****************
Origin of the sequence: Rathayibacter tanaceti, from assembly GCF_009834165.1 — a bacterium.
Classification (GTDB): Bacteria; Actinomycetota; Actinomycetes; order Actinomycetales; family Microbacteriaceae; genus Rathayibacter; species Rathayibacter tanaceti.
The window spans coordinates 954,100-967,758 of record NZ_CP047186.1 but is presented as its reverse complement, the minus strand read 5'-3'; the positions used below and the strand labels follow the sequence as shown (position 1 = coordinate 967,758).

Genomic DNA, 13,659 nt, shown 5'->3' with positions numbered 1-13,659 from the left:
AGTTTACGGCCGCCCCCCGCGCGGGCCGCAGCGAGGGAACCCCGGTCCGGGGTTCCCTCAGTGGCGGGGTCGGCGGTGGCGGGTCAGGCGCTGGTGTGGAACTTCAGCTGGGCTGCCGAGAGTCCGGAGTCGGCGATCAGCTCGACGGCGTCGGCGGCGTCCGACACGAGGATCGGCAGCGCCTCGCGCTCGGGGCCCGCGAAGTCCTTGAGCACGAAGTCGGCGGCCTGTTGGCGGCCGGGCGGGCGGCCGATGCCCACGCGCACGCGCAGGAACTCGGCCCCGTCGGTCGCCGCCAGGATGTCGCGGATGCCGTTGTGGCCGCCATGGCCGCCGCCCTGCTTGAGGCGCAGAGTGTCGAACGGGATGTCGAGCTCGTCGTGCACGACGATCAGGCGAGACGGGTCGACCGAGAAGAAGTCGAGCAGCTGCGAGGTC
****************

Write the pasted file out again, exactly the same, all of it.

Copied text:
Origin of the sequence: Rathayibacter tanaceti, from assembly GCF_009834165.1 — a bacterium.
Classification (GTDB): Bacteria; Actinomycetota; Actinomycetes; order Actinomycetales; family Microbacteriaceae; genus Rathayibacter; species Rathayibacter tanaceti.
The window spans coordinates 954,100-967,758 of record NZ_CP047186.1 but is presented as its reverse complement, the minus strand read 5'-3'; the positions used below and the strand labels follow the sequence as shown (position 1 = coordinate 967,758).

Genomic DNA, 13,659 nt, shown 5'->3' with positions numbered 1-13,659 from the left:
AGTTTACGGCCGCCCCCCGCGCGGGCCGCAGCGAGGGAACCCCGGTCCGGGGTTCCCTCAGTGGCGGGGTCGGCGGTGGCGGGTCAGGCGCTGGTGTGGAACTTCAGCTGGGCTGCCGAGAGTCCGGAGTCGGCGATCAGCTCGACGGCGTCGGCGGCGTCCGACACGAGGATCGGCAGCGCCTCGCGCTCGGGGCCCGCGAAGTCCTTGAGCACGAAGTCGGCGGCCTGTTGGCGGCCGGGCGGGCGGCCGATGCCCACGCGCACGCGCAGGAACTCGGCCCCGTCGGTCGCCGCCAGGATGTCGCGGATGCCGTTGTGGCCGCCATGGCCGCCGCCCTGCTTGAGGCGCAGAGTGTCGAACGGGATGTCGAGCTCGTCGTGCACGACGATCAGGCGAGACGGGTCGACCGAGAAGAAGTCGAGCAGCTGCGAGGTC